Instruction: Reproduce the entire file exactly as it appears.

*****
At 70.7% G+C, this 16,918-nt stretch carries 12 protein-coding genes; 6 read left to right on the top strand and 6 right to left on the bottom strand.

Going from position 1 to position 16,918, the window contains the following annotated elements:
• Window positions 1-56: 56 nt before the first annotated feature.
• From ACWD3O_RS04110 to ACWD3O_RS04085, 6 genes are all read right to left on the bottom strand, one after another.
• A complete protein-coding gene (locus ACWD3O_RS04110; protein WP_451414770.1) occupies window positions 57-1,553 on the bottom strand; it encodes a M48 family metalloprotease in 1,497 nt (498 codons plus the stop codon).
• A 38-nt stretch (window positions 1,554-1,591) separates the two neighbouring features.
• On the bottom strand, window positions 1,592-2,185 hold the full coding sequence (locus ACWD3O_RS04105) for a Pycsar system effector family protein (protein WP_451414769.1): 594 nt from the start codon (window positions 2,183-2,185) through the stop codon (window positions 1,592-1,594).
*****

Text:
At 70.7% G+C, this 16,918-nt stretch carries 12 protein-coding genes; 6 read left to right on the top strand and 6 right to left on the bottom strand.

Going from position 1 to position 16,918, the window contains the following annotated elements:
• Window positions 1-56: 56 nt before the first annotated feature.
• From ACWD3O_RS04110 to ACWD3O_RS04085, 6 genes are all read right to left on the bottom strand, one after another.
• A complete protein-coding gene (locus ACWD3O_RS04110; protein WP_451414770.1) occupies window positions 57-1,553 on the bottom strand; it encodes a M48 family metalloprotease in 1,497 nt (498 codons plus the stop codon).
• A 38-nt stretch (window positions 1,554-1,591) separates the two neighbouring features.
• On the bottom strand, window positions 1,592-2,185 hold the full coding sequence (locus ACWD3O_RS04105) for a Pycsar system effector family protein (protein WP_451414769.1): 594 nt from the start codon (window positions 2,183-2,185) through the stop codon (window positions 1,592-1,594).